Friday, April 28, 2006

Get a Life 

Reaction to a version of The Star Spangled Banner in Spanish:
Some Internet bloggers and others are infuriated by the thought of The Star-Spangled Banner sung in a language other than English, and the version of the song has already been the target of a fierce backlash.
If it bothers you that much, don't stand up when it's sung.

Thursday, April 27, 2006

This Doesn't Sound Good 

W. Patrick Lang:
The Bush Administration desperately wants to get most American troops out of the country starting this Summer. They can read the poll numbers in the US which virtually forecast a "bad patch" for the Republican Party both this Autumn and also in the next presidential election.

Unfortunately for them the time has passed in which they could control the actions of the government which they have gone to so much trouble to create. They insist that it is sovereign and it increasingly sees itself as sovereign whether or not it can maintain its unity and whether or not it can control the country's territory.

In other words, the fate of the Bush Administration's policy in Iraq is now in the hands of; a group of grasping and fractious 3rd World politicians, various private armies belonging to sectarian groups and leaders, the emerging armed forces of a fledgling state and the will to fight of various Sunni insurgent groups.

The people who now have the least control over Iraq's future are we Americans.
Whatever one thinks about the wisdom of going to war against Iraq, it's hard to escape the reality that the Bush Administration has bungled it badly at every turn.

"The eternal struggle takes time, Max" * 

What is the old saying, "Cut off your nose to spite your face"?

That's the attitude of the Florida Legislature as it prepares to prohibit academic travel to Cuba. The author of the bill justified it by trotting out the usual excuse:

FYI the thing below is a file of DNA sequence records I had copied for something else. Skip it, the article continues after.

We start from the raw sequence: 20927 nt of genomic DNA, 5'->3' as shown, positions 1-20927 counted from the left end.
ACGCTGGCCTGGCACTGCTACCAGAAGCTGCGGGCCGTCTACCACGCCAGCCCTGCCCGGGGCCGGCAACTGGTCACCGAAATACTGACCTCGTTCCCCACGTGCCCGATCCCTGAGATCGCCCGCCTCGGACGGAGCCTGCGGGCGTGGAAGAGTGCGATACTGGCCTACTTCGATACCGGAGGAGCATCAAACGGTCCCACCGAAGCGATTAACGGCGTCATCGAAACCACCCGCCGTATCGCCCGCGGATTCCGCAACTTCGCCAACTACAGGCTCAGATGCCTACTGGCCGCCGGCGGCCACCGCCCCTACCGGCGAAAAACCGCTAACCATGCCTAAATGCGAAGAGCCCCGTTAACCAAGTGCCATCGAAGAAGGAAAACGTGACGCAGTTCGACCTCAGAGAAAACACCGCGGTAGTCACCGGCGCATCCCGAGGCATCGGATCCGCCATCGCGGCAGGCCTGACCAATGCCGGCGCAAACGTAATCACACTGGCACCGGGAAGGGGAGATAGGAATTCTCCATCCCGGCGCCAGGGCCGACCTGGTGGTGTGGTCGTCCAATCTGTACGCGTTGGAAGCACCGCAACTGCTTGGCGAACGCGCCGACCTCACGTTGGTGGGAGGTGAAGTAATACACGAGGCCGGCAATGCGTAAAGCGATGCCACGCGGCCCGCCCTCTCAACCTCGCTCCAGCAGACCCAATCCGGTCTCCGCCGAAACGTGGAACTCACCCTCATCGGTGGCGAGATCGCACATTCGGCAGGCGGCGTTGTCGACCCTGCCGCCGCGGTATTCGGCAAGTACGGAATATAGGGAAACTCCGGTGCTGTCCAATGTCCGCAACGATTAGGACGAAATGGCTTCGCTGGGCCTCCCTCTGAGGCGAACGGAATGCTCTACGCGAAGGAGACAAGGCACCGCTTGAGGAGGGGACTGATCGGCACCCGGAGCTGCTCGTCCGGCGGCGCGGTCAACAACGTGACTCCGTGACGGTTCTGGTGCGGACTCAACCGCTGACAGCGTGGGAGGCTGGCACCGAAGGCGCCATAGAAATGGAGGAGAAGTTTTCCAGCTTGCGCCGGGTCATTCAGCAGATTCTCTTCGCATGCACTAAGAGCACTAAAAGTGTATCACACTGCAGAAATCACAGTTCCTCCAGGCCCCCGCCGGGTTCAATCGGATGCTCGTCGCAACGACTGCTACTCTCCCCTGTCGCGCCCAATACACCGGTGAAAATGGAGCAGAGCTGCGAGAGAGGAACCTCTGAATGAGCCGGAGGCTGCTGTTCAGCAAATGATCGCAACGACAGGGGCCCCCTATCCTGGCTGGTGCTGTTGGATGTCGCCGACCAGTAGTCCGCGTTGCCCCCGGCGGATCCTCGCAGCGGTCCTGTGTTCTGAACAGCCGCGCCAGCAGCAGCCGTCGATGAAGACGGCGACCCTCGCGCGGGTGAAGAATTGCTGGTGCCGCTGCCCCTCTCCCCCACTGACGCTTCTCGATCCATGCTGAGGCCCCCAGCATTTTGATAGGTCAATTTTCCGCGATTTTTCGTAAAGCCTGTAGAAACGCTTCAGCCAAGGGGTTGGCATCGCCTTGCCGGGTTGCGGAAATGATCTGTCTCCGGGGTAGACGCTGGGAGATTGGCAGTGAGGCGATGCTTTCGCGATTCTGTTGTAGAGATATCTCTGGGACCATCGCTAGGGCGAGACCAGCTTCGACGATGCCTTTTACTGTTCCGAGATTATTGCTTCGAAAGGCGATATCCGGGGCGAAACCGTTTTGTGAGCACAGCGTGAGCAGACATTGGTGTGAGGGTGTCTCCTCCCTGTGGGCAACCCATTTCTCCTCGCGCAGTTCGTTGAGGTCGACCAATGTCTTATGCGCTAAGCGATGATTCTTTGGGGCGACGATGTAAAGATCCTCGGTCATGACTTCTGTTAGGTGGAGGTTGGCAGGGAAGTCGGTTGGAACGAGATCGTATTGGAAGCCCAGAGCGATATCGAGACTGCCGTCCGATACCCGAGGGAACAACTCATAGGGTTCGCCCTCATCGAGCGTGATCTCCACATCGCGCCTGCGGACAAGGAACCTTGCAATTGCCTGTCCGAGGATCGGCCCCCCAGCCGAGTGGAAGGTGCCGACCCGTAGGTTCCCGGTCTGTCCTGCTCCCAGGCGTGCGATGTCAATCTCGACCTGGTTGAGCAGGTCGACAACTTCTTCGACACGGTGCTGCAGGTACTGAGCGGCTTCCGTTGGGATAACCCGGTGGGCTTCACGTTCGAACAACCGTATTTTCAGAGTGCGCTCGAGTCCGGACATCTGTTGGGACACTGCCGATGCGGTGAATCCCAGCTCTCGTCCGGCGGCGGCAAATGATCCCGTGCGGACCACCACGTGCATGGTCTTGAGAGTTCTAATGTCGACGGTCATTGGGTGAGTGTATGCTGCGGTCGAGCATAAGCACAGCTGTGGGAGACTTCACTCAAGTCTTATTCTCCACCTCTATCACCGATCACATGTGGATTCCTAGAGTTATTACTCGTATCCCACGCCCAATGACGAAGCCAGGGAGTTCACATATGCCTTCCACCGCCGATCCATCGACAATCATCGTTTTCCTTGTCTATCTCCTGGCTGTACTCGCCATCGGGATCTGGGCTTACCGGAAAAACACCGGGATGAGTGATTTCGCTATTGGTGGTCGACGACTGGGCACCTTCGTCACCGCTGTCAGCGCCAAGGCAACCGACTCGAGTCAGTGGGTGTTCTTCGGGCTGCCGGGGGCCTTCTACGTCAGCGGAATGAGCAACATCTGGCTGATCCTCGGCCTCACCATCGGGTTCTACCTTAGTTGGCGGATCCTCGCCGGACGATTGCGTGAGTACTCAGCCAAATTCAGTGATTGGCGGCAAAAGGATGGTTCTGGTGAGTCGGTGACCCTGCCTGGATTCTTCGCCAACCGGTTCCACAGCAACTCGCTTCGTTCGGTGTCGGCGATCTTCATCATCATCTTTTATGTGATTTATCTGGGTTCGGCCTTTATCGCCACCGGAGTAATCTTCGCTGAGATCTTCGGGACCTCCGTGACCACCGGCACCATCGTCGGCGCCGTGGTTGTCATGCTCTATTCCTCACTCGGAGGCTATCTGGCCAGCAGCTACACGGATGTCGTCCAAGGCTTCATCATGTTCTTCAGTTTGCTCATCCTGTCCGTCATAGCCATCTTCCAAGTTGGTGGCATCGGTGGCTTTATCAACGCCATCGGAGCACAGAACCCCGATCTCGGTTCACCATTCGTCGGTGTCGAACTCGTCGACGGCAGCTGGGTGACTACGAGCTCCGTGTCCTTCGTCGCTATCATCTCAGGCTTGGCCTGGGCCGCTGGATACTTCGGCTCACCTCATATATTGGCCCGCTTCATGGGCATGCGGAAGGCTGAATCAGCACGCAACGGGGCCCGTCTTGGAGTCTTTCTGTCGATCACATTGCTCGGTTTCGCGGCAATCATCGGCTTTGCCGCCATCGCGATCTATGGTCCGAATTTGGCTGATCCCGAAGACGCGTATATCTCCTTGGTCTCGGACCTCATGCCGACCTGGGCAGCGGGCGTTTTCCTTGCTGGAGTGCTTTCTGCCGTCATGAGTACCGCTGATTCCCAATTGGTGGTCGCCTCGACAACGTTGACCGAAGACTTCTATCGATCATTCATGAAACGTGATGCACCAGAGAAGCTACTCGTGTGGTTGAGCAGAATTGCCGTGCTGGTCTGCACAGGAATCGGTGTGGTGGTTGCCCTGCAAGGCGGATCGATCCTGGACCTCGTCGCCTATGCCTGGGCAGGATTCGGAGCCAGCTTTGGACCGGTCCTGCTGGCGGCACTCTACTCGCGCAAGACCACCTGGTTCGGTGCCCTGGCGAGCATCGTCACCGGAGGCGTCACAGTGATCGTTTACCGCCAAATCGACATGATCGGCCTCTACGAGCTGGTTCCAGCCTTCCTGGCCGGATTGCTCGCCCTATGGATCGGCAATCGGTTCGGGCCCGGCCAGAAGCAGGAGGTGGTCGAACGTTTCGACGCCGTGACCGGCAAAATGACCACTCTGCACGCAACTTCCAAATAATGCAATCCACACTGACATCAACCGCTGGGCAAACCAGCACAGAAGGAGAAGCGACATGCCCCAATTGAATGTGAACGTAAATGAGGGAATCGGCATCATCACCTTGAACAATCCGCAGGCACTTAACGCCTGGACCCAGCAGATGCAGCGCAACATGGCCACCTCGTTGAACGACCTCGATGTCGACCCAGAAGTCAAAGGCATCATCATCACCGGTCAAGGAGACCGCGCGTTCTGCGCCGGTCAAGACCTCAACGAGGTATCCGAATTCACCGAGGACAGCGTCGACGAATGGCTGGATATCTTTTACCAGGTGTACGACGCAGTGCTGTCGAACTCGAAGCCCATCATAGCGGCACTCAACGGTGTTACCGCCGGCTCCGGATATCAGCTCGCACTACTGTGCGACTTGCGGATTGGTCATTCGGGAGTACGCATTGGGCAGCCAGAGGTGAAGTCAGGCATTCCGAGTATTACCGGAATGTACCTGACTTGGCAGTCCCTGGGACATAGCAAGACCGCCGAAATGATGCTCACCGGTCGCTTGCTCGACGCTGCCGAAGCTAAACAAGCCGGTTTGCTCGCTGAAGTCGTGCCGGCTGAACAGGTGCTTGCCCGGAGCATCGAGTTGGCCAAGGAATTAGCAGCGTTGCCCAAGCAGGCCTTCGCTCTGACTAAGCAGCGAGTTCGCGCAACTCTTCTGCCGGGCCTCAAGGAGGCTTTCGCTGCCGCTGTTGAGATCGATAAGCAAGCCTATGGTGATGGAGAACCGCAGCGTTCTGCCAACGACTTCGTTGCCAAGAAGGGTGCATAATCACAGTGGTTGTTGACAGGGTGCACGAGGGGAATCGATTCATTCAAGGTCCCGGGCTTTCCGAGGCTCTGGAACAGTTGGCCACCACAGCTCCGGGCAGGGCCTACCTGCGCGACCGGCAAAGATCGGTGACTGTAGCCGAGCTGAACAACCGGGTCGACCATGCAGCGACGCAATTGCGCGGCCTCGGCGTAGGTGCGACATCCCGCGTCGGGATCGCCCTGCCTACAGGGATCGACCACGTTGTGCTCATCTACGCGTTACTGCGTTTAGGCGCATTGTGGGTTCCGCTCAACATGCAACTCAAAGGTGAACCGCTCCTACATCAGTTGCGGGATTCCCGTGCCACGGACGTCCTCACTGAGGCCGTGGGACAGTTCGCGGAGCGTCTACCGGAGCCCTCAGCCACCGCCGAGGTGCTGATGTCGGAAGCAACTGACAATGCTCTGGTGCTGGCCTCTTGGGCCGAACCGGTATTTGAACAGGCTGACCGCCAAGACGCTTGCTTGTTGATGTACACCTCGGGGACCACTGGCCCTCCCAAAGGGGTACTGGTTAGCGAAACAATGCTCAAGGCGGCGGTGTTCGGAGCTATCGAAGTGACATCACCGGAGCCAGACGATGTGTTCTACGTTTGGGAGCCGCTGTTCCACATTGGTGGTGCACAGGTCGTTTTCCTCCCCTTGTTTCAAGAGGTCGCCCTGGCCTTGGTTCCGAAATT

Rep. David Rivera, a Miami Republican who represents portions of Broward County and is the House sponsor of HB 1199, defended that move as step that will put financial and political pressure on President Fidel Castro.
Yes, I'm sure that Fidel is now contemplating holding free elections so as to make sure that a professor of 19th century Latin American literature can still come to Cuba for research.

On the other hand, I not at all sure that the professor might not be looking at taking a position at a university in state where backward-looking, special-interest foreign policy issues don't trump education.

Who really loses here?

*Professor Fate to henchman in The Great Race.

Thursday, April 20, 2006

Why Our Jails Are Overcrowded 

What a stupid waste of time, money and resources.

The real crime was that the Royal Palm Beach "rapid response team" was called into action rather than some other, and more rational, action being taken. Like, maybe a phone call?

How Stupid Can You Be? 

Most people are wary of any stranger who comes to their door, and rightly so.

So how does one explain the success of a 76-year-old South Florida man who went door-to-door, claiming to be a physician, and offering free breast examinations?

The Sun-Sentinel article did note that he carried a black medical bag, which probably convinced the "victims" that this was a legitimate offer.

Wednesday, April 19, 2006

Let Me Think About This 

One has to wonder about Florida's electorate when the latest Quinnipiac poll shows the 2006 governor's race essentially tied yet 55 percent approve of the way Governor Bush is "handling his job as Governor."

Unless some people approve of the way he is screwing up the state -- it might help bring about a Democrat victory in November.

(via FlaBlog)

Monday, April 17, 2006

Not Exactly as First Reported 

Did I miss this version in the Miami Herald and Sun-Sentinel?
On the night of April 4-5, 2006, the Cuban Coast Guard exchanged fire with three men in a 40-foot power boat just inside Cuban waters. Reportedly, the fight began when the Cuban Coastguardsmen hailed the vessel, which replied with automatic weapons fire. The boat was subsequently boarded, and the three men aboard were arrested; two of them were wounded. The three men, one of whom has since died, were Cuban-Americans from Florida. Normally such an incident would lead to major headlines, fanned by Cuban exiles, but this incident has noted with minimal attention. Apparently the men were smugglers, possibly occasionally bringing out people seeking to flee to the U.S., but more frequently carrying other goods, which has dampened publicity about the incident.

Although not widely broadcast, the U.S. and Cuban Coast Guards frequently pass tips back and forth regarding smuggling, as drug dealers have a market in Cuba, and even when seeking to carry their good to the U.S. frequently try running through Cuban territorial seas to throw off pursuit.
From Strategy Page.

Friday, April 14, 2006

Lock'em Up 

If the statistics in a letter to the editor of the South Florida Sun-Sentinel are correct, they are a damning indictment of our criminal justice system:
Broward has 1.7 million inhabitants (40 percent under 18 and over 65), exactly as many as my hometown, Hamburg. The Broward Sheriff's Office spokeswoman claimed 80,000 inmates-arrestees per year, while Hamburg, Germany, had in 2004 1,466 arrestees (this is not a typo), of which 885 spent at least one night in jail.